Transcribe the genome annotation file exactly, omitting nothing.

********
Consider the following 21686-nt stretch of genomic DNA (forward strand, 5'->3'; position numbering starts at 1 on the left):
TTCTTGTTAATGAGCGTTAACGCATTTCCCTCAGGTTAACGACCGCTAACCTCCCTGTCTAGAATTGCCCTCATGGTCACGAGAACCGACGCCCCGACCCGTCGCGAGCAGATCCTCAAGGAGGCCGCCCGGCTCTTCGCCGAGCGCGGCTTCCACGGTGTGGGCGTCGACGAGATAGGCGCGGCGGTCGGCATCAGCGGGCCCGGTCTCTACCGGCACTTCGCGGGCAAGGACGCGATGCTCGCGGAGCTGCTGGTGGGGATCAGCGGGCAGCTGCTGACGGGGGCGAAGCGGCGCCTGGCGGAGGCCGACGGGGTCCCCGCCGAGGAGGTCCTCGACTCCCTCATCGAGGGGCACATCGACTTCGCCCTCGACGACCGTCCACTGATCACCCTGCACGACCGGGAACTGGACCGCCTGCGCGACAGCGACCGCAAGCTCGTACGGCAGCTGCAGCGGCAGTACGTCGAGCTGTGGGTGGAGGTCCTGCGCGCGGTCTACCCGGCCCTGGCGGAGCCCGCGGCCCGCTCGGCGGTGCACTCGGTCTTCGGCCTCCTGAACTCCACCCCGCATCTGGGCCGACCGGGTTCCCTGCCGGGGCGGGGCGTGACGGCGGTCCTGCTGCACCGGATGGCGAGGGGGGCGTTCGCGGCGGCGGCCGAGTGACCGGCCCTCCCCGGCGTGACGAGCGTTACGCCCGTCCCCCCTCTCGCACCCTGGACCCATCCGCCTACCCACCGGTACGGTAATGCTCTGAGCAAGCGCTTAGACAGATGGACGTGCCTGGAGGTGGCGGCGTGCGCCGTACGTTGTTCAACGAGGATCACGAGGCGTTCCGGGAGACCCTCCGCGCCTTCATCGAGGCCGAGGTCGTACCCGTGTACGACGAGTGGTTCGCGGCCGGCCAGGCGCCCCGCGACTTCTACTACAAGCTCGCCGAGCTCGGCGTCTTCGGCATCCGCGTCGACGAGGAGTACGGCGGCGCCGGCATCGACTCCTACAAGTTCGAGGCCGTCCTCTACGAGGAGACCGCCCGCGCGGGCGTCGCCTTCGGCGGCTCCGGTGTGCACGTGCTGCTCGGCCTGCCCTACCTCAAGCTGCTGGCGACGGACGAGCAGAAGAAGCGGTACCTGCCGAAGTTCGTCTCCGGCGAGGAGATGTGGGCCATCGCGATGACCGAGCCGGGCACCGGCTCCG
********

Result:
Consider the following 21686-nt stretch of genomic DNA (forward strand, 5'->3'; position numbering starts at 1 on the left):
TTCTTGTTAATGAGCGTTAACGCATTTCCCTCAGGTTAACGACCGCTAACCTCCCTGTCTAGAATTGCCCTCATGGTCACGAGAACCGACGCCCCGACCCGTCGCGAGCAGATCCTCAAGGAGGCCGCCCGGCTCTTCGCCGAGCGCGGCTTCCACGGTGTGGGCGTCGACGAGATAGGCGCGGCGGTCGGCATCAGCGGGCCCGGTCTCTACCGGCACTTCGCGGGCAAGGACGCGATGCTCGCGGAGCTGCTGGTGGGGATCAGCGGGCAGCTGCTGACGGGGGCGAAGCGGCGCCTGGCGGAGGCCGACGGGGTCCCCGCCGAGGAGGTCCTCGACTCCCTCATCGAGGGGCACATCGACTTCGCCCTCGACGACCGTCCACTGATCACCCTGCACGACCGGGAACTGGACCGCCTGCGCGACAGCGACCGCAAGCTCGTACGGCAGCTGCAGCGGCAGTACGTCGAGCTGTGGGTGGAGGTCCTGCGCGCGGTCTACCCGGCCCTGGCGGAGCCCGCGGCCCGCTCGGCGGTGCACTCGGTCTTCGGCCTCCTGAACTCCACCCCGCATCTGGGCCGACCGGGTTCCCTGCCGGGGCGGGGCGTGACGGCGGTCCTGCTGCACCGGATGGCGAGGGGGGCGTTCGCGGCGGCGGCCGAGTGACCGGCCCTCCCCGGCGTGACGAGCGTTACGCCCGTCCCCCCTCTCGCACCCTGGACCCATCCGCCTACCCACCGGTACGGTAATGCTCTGAGCAAGCGCTTAGACAGATGGACGTGCCTGGAGGTGGCGGCGTGCGCCGTACGTTGTTCAACGAGGATCACGAGGCGTTCCGGGAGACCCTCCGCGCCTTCATCGAGGCCGAGGTCGTACCCGTGTACGACGAGTGGTTCGCGGCCGGCCAGGCGCCCCGCGACTTCTACTACAAGCTCGCCGAGCTCGGCGTCTTCGGCATCCGCGTCGACGAGGAGTACGGCGGCGCCGGCATCGACTCCTACAAGTTCGAGGCCGTCCTCTACGAGGAGACCGCCCGCGCGGGCGTCGCCTTCGGCGGCTCCGGTGTGCACGTGCTGCTCGGCCTGCCCTACCTCAAGCTGCTGGCGACGGACGAGCAGAAGAAGCGGTACCTGCCGAAGTTCGTCTCCGGCGAGGAGATGTGGGCCATCGCGATGACCGAGCCGGGCACCGGCTCCG